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multi-band compression article

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Not too long back on one thread, Craig referred to an article on this site on multi-band compression. Can't find it. Anybody got a URL? While I'm at it, anyone care to offer their general philosophy to applying multi-band, or point me to any other useful reference material on the subject? I understand it acts much like an EQ when used properly. What I want to know is how? Say you've got some 250Hz mud to clear out with Sound Forge. Whadaya do?
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To lose the "250Hz mud", just use an equalizer...Graphic or Parametric...your choice, depending on how "surgical" you need to be.


Use the multiband compressor just like you would any other compressor...to control dynamics.


The multiband will allow you to control which frequencies trigger each of the "multi" compressors just like a side chain in a single band compressor.


So if you have a 3 band multi-comp and your music has a lot of very low end that is dynamically "all over the place" you can take the 1st band and set your "side chain" frequency to match the music very low end. Then dial in the Threshold, Attack, Release, Ratio to your liking...WITHOUT dynamically affecting the low-mids, mids, mid-highs and highs.


Your music also has some mid-highs that are not "all over the place" but you just want to control some peaks. Take the 2nd band and set that "side chain" frequency to match the mid-highs and dial in the compressor parameters there as need also WITHOUT dynamically affecting the other frequencies.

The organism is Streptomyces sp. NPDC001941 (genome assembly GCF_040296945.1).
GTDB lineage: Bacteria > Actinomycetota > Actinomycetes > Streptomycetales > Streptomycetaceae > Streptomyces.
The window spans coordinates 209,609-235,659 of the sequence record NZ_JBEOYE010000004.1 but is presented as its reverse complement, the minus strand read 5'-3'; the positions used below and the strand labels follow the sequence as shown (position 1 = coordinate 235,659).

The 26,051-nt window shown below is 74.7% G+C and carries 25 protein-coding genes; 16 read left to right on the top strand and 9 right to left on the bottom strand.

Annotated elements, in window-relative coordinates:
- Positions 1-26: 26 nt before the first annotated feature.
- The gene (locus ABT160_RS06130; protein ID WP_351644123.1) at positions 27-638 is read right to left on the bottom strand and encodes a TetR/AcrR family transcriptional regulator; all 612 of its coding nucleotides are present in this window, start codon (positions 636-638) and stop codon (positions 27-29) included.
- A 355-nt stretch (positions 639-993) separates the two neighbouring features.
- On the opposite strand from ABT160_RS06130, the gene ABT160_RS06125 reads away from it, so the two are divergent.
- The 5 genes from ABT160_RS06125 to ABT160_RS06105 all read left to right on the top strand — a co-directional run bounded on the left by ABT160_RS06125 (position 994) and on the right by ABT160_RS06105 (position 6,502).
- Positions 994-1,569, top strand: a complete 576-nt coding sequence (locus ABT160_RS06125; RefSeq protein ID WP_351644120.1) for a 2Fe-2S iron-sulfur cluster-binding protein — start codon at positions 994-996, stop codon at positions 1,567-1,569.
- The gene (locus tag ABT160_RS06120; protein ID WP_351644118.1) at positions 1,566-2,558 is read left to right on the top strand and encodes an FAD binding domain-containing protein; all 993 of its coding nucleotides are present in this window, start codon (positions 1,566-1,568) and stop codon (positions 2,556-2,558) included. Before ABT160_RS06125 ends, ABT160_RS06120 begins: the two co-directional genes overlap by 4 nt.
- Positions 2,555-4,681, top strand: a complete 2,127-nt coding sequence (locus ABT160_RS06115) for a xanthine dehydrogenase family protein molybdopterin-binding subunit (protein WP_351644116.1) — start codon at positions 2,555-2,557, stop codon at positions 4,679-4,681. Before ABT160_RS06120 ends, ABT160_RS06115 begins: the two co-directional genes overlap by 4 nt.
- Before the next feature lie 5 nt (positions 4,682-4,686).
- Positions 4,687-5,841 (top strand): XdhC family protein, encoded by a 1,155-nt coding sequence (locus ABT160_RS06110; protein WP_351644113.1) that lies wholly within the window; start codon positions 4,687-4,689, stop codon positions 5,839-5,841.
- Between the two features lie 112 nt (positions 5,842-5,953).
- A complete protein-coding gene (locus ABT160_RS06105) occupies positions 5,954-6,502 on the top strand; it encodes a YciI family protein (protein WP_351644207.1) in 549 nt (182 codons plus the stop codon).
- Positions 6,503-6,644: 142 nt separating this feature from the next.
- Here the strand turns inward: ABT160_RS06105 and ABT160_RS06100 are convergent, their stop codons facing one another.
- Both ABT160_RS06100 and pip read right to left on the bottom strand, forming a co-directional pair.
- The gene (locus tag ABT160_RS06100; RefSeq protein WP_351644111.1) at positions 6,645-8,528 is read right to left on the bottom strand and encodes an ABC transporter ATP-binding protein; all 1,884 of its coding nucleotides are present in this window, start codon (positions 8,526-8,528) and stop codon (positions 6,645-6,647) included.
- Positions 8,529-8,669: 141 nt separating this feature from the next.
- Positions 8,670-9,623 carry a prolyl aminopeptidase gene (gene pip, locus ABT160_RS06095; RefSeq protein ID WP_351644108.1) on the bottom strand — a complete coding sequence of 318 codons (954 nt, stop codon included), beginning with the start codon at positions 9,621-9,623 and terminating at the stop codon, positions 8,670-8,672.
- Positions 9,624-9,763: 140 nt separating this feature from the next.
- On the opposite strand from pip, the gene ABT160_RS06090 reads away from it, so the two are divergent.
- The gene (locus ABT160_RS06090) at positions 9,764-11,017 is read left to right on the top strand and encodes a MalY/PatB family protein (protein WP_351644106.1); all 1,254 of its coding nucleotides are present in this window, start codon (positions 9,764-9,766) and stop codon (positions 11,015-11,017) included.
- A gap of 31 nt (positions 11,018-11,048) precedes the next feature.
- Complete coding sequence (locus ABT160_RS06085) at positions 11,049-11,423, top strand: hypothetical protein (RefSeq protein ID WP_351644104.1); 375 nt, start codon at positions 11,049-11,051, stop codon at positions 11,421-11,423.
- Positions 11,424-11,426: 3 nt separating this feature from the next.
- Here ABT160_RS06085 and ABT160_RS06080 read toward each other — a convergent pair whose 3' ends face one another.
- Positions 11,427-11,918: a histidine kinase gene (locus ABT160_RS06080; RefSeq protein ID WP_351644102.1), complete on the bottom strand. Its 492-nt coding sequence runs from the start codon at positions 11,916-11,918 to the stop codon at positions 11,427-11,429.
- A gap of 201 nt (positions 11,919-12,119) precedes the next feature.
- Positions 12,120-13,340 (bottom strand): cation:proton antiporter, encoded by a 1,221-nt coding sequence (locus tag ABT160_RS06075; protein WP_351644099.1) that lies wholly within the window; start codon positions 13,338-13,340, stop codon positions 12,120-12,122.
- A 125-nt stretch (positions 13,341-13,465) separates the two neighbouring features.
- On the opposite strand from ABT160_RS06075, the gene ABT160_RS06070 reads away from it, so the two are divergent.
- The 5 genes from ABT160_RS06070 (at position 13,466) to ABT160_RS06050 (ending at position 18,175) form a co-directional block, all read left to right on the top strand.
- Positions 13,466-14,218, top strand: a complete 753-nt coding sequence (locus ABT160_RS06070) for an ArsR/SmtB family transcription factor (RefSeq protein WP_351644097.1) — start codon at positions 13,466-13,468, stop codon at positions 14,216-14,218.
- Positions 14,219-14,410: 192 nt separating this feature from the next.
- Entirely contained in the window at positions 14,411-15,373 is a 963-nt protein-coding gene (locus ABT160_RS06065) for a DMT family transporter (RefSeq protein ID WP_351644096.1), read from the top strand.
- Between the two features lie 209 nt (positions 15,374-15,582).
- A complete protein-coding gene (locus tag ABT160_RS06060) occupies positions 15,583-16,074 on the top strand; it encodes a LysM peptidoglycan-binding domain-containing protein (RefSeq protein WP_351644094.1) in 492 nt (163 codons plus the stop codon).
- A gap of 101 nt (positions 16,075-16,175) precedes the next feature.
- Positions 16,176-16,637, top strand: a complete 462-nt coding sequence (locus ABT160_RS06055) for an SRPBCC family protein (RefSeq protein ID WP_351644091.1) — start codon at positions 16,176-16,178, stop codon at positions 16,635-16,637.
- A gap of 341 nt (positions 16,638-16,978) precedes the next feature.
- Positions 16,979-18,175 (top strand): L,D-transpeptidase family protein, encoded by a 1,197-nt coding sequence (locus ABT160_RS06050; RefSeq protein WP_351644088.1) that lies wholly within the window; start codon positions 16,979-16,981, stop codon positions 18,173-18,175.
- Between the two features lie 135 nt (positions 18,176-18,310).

And so on....


With a 6 band multi-comp you just have more choices.



As basic as I can describe it.



miroslav - miroslavmusic.com


"Just because it happened to you, it doesn't mean it's important."

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I did a search on "Compression" and the first three entries pointed to the article. It is at:



A couple more tips:


With multiband dynamics, you can expand in some ranges while compressing in others. The article mentions doing this on a tune where the bass was just a sort of constant throbbing. Expansion gave it more dynamics.


The main point to remember about multi-band compression is that it's a cross between an equalizer and a compressor. It also prevents "breathing" and "pumping" that occurs with a single-band compressor, e.g., the kick hits really hard and triggers compression, which affects the high frequencies, even though those frequencies don't exceed the threshold.


I also use multiband compression a lot in situations like dance music where there's a lot of low-end "rumble" and high-end "sizzle." That often makes the midrange sound weak by comparison. If you boost it only with EQ, then it starts competing with the other frequency ranges. Lightly compressing the midrange will allow it to "pop" more without increasing in level that much. This is also a good technique for pulling a vocal out of a mix while mastering.


Real world example: a received some tunes to master where the vocalist was no longer in the band, but the record company liked the singer. The band had, purposely or not, mixed the vocalist back somewhat. Politics aside, in my judgement the vocals needed to come up, so I used a little midrange compression. The band ended up liking it, too.

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>>it's difficult to know when to use multi-band vs. EQ<<


Think of multi-band compression as a specialized sub-genre of EQ. If all you need is more level in a certain band, then EQ is all that's needed. But if you need to also control dynamics in a certain band, then you need to use frequency-selective compression. Example: You want to make cymbals louder, bring up the EQ. You want to make the cymbals have a longer decay, compress the high frequencies. If you want a longer decay and a louder sound, compress the high frequencies, and turn up the level of that band.


Hmmm, that's probably clearer than how I explained it in the article . Make sense now?

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